By Rich Lowry
The Hendricks County Flyer
Sat Nov 10, 2012, 03:39 PM EST
The new cover of Bloomberg Businessweek has a photo of a flooded New York City over a screaming headline, "It's Global Warming, Stupid."
The magazine thus joins the effort to make the devastation wrought by Hurricane Sandy into a piece of cheap agitprop. Global-warming alarmists are desperate for a threat from climate change more immediate and telegenic than the low-lying Maldives supposedly sinking one day beneath a rising sea.
They need disasters, and they need them right away. There's a reason that Al Gore used an ominous photo of Hurricane Katrina as seen from space as the emblematic image for his propagandistic documentary, "An Inconvenient Truth."
In the case of Sandy, the alarmists revert to a simplistic style of reasoning (if it can be called that): Something bad happened. It must therefore have an easily identifiable cause. They then wrap this highly emotional appeal in the incontestable clothing of science. Bloomberg Businessweek's editor, Josh Tyrangiel, sent out a tweet: "Our cover story this week may generate controversy, but only among the stupid."
On the face of it, though, it requires belief in a series of improbabilities to be smart enough to meet Mr. Tyrangiel's standards. Because of global warming, there was a Hurricane Sandy. Because of global warming, Sandy ran into a high-pressure system and took a highly unusual westward turn directly into the coast. Because of global warming, it made that turn into New Jersey and affected the richest, most populated areas in the country. Because of global warming, it hit at high tide during a full moon.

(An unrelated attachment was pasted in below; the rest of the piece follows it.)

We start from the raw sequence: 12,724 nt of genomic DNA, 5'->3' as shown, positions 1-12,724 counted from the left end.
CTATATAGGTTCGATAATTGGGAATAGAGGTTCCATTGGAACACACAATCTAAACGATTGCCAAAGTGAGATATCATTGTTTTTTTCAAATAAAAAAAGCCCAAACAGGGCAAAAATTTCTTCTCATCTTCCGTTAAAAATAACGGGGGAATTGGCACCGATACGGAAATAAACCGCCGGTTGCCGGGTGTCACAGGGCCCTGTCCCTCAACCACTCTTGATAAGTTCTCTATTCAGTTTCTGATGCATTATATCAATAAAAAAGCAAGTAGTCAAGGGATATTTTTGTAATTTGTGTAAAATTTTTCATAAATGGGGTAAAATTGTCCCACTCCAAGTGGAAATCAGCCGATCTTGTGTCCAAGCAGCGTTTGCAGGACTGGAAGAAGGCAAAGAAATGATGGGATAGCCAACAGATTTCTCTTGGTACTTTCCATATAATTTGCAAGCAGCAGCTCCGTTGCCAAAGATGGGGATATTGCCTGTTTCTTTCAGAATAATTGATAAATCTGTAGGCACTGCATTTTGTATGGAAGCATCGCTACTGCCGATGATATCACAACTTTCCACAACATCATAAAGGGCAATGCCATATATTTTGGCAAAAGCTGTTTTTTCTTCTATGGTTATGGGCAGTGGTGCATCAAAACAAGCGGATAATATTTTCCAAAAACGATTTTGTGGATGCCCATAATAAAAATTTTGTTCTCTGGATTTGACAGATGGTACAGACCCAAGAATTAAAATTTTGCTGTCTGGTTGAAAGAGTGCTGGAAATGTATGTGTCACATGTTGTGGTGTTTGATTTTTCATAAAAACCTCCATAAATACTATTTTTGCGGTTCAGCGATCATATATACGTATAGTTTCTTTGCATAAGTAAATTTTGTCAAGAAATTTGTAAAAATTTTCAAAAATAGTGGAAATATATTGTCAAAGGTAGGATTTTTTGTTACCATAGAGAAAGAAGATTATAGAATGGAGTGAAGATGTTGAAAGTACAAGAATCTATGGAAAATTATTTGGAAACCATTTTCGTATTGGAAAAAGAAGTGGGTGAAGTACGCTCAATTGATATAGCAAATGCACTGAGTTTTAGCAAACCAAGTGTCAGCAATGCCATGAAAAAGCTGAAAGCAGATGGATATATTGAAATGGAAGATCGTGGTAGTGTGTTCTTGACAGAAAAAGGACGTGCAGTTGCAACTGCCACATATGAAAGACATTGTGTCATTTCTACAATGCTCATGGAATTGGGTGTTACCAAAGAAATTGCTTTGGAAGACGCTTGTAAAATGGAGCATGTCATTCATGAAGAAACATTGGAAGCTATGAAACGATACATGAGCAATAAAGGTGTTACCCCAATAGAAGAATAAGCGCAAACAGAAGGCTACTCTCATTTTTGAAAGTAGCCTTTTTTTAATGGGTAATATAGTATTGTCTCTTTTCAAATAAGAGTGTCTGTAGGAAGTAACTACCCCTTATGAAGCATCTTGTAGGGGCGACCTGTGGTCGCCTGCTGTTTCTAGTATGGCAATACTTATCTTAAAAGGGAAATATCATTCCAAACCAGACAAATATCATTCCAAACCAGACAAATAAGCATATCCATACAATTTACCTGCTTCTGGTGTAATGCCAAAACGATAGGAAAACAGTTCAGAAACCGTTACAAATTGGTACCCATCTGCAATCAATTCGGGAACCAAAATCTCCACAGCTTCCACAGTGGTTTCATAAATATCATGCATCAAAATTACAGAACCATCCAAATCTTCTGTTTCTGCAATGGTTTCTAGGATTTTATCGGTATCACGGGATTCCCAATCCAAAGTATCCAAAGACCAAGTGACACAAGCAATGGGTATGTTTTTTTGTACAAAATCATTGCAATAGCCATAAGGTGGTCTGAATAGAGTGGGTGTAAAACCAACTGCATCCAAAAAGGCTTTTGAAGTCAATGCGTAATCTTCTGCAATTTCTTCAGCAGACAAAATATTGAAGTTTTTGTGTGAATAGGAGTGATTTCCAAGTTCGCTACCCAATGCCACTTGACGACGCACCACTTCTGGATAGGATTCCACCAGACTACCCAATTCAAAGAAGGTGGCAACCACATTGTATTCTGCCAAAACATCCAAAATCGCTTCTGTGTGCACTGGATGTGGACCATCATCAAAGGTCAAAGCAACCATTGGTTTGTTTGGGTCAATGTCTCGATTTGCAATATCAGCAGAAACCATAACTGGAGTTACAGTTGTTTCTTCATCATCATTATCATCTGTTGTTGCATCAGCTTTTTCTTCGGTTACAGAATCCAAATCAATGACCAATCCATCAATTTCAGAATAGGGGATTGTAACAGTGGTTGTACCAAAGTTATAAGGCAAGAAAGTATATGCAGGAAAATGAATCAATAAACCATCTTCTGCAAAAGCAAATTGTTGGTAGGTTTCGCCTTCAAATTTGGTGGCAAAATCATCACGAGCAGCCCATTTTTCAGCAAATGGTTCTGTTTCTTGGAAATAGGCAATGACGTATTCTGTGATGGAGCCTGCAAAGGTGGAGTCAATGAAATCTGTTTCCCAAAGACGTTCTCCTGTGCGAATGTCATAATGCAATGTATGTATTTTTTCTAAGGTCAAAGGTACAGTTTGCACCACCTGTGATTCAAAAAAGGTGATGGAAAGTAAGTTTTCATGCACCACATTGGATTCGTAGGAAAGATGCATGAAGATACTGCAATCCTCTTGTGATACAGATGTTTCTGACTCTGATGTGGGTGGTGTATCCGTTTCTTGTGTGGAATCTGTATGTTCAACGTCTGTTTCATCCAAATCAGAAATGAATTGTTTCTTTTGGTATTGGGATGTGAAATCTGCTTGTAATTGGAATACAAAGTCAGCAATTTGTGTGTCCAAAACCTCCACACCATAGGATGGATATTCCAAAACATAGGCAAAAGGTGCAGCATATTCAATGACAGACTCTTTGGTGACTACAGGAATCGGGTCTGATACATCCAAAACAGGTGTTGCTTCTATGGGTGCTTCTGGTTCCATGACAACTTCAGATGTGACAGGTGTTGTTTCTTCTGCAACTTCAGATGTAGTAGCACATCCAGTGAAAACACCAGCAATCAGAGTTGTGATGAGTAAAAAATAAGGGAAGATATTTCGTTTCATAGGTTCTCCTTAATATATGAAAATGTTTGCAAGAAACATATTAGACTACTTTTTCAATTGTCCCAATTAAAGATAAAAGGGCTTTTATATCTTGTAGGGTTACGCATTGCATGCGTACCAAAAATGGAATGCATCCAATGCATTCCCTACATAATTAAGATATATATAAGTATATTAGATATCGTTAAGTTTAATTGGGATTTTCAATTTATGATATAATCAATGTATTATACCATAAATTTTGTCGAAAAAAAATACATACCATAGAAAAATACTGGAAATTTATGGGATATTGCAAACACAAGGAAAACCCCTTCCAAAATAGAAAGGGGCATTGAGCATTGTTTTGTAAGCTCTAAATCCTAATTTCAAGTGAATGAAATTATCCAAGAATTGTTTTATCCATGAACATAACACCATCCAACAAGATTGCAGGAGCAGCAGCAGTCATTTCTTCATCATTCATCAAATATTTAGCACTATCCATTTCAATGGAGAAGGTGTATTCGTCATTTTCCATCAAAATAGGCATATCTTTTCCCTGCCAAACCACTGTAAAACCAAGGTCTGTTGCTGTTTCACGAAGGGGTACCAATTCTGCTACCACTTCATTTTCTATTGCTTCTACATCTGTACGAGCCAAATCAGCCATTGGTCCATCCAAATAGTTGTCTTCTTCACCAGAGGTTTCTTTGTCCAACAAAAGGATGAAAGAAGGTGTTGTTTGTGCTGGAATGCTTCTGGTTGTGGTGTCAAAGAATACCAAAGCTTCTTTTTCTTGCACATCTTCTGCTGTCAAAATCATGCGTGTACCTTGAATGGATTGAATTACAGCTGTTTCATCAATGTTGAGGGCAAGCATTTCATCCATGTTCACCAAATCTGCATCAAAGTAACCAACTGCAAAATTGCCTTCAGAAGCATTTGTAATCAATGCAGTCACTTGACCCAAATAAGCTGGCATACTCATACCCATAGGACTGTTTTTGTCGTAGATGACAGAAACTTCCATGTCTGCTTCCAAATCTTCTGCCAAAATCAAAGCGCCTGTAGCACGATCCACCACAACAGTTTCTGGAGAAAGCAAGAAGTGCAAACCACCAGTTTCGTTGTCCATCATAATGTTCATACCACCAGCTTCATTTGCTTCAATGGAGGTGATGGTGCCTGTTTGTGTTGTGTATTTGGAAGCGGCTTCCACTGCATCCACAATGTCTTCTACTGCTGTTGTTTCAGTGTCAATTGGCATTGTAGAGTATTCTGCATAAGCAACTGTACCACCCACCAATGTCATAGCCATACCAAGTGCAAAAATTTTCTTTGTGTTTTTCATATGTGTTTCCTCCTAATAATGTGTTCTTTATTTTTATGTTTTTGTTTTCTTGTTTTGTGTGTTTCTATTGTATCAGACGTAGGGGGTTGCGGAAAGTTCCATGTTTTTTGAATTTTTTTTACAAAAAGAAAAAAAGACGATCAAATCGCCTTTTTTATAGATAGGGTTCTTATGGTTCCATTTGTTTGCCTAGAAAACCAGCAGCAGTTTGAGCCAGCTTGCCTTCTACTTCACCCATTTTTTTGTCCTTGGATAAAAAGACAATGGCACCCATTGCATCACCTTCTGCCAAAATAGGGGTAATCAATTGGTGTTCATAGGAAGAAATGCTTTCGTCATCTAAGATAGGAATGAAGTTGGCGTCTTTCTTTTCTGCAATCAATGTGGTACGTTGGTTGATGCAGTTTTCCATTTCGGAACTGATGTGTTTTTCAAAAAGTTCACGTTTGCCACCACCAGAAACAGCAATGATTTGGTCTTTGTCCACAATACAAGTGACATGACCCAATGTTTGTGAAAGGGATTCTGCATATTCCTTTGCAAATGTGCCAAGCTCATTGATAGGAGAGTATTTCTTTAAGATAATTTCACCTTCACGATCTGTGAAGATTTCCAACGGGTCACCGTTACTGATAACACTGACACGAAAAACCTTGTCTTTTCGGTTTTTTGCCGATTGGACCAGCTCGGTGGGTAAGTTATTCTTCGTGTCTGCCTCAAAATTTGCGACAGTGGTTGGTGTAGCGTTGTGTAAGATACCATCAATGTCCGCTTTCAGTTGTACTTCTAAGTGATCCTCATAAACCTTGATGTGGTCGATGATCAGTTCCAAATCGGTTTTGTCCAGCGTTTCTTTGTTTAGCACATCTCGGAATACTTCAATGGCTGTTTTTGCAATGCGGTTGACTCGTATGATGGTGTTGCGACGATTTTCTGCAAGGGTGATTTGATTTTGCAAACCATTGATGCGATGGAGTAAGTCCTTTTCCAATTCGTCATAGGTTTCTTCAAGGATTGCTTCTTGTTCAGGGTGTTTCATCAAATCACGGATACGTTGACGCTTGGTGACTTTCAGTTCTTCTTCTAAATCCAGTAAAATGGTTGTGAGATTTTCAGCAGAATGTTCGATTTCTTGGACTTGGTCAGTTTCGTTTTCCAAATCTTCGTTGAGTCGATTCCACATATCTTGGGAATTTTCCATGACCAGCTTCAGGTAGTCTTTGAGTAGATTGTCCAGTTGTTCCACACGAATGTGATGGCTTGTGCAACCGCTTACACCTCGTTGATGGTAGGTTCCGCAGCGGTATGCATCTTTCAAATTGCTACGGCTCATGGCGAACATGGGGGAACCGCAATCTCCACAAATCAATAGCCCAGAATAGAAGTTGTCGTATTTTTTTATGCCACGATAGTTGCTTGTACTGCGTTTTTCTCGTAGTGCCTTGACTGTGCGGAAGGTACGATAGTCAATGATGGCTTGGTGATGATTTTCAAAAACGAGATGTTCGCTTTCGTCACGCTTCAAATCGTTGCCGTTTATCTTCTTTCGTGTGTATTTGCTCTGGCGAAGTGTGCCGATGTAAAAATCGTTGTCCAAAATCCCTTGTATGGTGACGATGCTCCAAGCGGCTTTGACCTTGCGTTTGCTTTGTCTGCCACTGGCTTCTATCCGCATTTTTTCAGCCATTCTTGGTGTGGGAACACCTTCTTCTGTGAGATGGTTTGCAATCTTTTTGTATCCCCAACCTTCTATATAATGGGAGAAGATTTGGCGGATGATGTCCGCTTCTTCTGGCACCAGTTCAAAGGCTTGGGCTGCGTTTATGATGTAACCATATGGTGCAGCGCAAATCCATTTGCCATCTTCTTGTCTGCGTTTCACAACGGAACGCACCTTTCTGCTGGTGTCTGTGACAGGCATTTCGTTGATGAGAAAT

The Bloomberg Businessweek piece acknowledges that it's "unsophisticated" to blame one storm on climate change, then does it anyway. It quotes an official with the Environmental Defense Fund making a baseball analogy: "We can't say that steroids caused any home run by Barry Bonds, but steroids sure helped him hit more and hit them farther. Now we have weather on steroids." But what if a hitter is said to be on more steroids than ever, yet his power goes down, not up?
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An NPR broadcast examines the question of how communities can better prepare for tornadoes like the one that struck Moore, Okla. on Monday. The broadcast features commentary from Michael Fitzgerald, who reported a five-part disaster series for the CNHI News Service.
May 22, 2013
Part I: Are We Prepared? | Part II: Disaster Dollars Part III: Lessons Learned | Part IV: Warning Signs Part V: The Big One
You've got a rash. You quickly rule out the usual suspects: You haven't been gardening or hiking or even picnicking, so it's probably not a plant irritant such as poison ivy or wild parsnip; likewise, it's probably not chiggers or ticks carrying Lyme disease; and you haven't been swimming in a pond, which can harbor the parasite that causes swimmer's itch.
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